Glass ornament were first crafted in the village of Lauscha, located in the Thuringian mountains about 60 miles north of Nuremberg, Germany. Beginning in the 1840s through World War II, Lauscha was the primary ornament producer for the United States.
The Origin of Glassmaking
The first glass factory was built in 1597 in Lauscha. The first residents to the Thuringian mountains had come because of religious persecution. They discovered a rich abundance of sand, limestone and wood, which are the key raw materials for glassmaking.
Lauscha became a thriving glassmaking center with the construction of glass factories throughout the area. Glassmaking production drew upon the area’s natural resources, particularly the forests as a source of fuel. To slow down the consumption of wood, a limit was placed on the erection of any new factories as a result of the restrictions. Many glassblowers transferred their craft making to their own homes, setting up little businesses in their home workshops (Werkstatt).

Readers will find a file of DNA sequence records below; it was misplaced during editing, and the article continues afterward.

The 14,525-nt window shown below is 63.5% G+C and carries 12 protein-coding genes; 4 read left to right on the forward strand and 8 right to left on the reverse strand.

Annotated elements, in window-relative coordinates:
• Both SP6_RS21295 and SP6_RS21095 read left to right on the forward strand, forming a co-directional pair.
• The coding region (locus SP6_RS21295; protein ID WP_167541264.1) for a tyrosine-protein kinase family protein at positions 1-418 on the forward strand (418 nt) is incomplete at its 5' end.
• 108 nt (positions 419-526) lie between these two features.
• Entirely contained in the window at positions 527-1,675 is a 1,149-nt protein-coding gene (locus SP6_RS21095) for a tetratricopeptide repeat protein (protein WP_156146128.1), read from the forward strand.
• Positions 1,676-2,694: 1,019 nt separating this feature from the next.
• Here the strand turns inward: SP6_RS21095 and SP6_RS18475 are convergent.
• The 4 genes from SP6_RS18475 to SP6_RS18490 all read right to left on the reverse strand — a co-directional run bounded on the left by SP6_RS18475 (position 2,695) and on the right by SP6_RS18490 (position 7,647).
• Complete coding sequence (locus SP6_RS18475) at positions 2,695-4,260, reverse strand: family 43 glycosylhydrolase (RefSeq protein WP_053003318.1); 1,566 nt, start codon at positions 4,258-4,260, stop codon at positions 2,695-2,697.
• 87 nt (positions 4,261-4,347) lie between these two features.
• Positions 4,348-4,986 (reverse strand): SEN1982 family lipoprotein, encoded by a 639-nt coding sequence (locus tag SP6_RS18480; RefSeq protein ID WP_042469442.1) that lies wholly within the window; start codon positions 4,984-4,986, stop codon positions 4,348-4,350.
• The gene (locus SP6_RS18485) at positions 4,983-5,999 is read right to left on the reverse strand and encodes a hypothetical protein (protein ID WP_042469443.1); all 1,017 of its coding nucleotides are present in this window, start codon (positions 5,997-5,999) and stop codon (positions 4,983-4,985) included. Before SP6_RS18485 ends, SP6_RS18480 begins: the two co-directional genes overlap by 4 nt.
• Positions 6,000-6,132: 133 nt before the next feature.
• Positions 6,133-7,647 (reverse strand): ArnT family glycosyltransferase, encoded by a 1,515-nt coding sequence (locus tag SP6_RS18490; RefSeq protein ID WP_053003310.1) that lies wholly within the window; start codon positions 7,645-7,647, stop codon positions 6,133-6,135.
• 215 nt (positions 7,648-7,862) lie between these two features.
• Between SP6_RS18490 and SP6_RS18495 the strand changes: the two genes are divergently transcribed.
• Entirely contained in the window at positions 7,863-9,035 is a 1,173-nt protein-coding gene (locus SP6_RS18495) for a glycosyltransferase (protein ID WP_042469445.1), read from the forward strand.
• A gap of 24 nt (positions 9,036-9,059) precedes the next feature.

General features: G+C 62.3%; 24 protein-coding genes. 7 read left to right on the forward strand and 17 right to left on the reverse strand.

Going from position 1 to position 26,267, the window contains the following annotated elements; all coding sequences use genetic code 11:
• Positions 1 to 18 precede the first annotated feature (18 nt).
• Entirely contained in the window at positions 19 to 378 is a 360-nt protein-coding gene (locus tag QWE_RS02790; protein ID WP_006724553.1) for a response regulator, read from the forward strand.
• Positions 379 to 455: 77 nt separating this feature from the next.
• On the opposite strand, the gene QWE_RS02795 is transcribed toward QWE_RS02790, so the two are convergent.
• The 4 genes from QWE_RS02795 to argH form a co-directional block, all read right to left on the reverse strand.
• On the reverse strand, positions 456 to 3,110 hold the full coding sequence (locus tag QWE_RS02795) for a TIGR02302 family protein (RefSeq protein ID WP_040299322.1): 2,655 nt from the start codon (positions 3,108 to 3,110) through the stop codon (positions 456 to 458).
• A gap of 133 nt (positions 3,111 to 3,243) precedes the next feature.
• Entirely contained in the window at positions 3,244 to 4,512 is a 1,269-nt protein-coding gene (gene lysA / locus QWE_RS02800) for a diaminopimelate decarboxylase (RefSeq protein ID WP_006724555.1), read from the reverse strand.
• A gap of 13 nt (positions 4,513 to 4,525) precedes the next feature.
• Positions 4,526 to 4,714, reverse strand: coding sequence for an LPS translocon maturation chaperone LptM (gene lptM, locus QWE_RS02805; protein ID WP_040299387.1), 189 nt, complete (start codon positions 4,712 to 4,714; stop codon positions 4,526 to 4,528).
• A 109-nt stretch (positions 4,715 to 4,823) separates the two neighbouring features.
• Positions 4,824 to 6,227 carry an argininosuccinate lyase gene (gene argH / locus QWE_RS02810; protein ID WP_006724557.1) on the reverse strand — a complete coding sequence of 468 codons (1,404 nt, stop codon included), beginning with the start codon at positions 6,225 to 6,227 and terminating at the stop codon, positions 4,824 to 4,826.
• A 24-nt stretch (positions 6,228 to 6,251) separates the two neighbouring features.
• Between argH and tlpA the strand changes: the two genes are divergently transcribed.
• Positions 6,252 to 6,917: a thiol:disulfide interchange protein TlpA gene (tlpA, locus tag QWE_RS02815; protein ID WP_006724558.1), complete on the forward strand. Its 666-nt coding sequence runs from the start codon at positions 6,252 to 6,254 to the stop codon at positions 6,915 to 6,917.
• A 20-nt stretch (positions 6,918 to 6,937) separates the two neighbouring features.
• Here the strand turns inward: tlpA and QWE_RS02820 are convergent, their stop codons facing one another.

The First Christmas Glass Ornament
The first documented glass Christmas tree ball was produced in 1848. "Six dozen Christmas tree ornaments in three sizes" were created by a Lauscha glassblower. In 1867, a gasworks (similar to a gas company resource of today) was built in Lauscha. Glassblowers could now work with an adjustable, steady flame. This allowed the craftsman to take a step forward in the craft of glassmaking. Craftsmen were now able to create thin-walled bubbles of glass. The application for Christmas tree ornamentation with the use of molds resulted in the creation of apples, pears, crystal icicles and pine cones.
A Glassmaker’s Workshop (Werkstatt)
The craft of glass ornament making became a family business with a workshop attached to the house. Within the walls of their home, the family maintained their own personal formula for their glass ornaments. Raw materials used included a gas burner, lacquer, silvering solution, and a concoction of silver nitrate, milk sugar, and quicklime.
Each family member participated in the creation of ornaments. Typically, the wife silvered the inside of the ornaments, hanging them up to dry from the ceiling. When the ornaments were dry, usually the following morning, they were dipped in colored lacquer. The children assisted in painting various trimmings to the nearly completely ornaments. Once the paint was dry, the ornament would be scored at the top and a small metal cap attached.
A family could produce up to 600 ornaments in an 8 to 15 hour day.